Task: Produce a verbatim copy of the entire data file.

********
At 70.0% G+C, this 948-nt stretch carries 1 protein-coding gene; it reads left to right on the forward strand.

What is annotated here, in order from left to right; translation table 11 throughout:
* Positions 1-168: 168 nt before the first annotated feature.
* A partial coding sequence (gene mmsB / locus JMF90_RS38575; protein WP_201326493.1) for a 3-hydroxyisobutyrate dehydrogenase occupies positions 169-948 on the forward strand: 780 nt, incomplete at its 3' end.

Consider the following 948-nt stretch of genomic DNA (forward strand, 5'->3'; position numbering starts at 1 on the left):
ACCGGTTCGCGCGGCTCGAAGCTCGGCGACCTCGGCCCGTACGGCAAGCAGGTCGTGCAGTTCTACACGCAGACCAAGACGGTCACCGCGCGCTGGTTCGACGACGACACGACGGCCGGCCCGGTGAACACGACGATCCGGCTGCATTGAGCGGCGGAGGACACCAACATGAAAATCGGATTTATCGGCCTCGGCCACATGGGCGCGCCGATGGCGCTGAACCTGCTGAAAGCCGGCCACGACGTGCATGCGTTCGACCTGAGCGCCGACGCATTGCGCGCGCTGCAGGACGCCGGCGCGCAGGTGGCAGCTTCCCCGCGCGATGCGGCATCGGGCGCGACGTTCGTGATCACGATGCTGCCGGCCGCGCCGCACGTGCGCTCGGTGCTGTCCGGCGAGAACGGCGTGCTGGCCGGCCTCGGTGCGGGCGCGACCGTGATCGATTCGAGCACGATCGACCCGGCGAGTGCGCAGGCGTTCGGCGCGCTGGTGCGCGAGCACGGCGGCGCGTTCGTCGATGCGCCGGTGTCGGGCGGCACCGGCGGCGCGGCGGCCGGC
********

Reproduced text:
At 70.0% G+C, this 948-nt stretch carries 1 protein-coding gene; it reads left to right on the forward strand.

What is annotated here, in order from left to right; translation table 11 throughout:
* Positions 1-168: 168 nt before the first annotated feature.
* A partial coding sequence (gene mmsB / locus JMF90_RS38575; protein WP_201326493.1) for a 3-hydroxyisobutyrate dehydrogenase occupies positions 169-948 on the forward strand: 780 nt, incomplete at its 3' end.

Consider the following 948-nt stretch of genomic DNA (forward strand, 5'->3'; position numbering starts at 1 on the left):
ACCGGTTCGCGCGGCTCGAAGCTCGGCGACCTCGGCCCGTACGGCAAGCAGGTCGTGCAGTTCTACACGCAGACCAAGACGGTCACCGCGCGCTGGTTCGACGACGACACGACGGCCGGCCCGGTGAACACGACGATCCGGCTGCATTGAGCGGCGGAGGACACCAACATGAAAATCGGATTTATCGGCCTCGGCCACATGGGCGCGCCGATGGCGCTGAACCTGCTGAAAGCCGGCCACGACGTGCATGCGTTCGACCTGAGCGCCGACGCATTGCGCGCGCTGCAGGACGCCGGCGCGCAGGTGGCAGCTTCCCCGCGCGATGCGGCATCGGGCGCGACGTTCGTGATCACGATGCTGCCGGCCGCGCCGCACGTGCGCTCGGTGCTGTCCGGCGAGAACGGCGTGCTGGCCGGCCTCGGTGCGGGCGCGACCGTGATCGATTCGAGCACGATCGACCCGGCGAGTGCGCAGGCGTTCGGCGCGCTGGTGCGCGAGCACGGCGGCGCGTTCGTCGATGCGCCGGTGTCGGGCGGCACCGGCGGCGCGGCGGCCGGC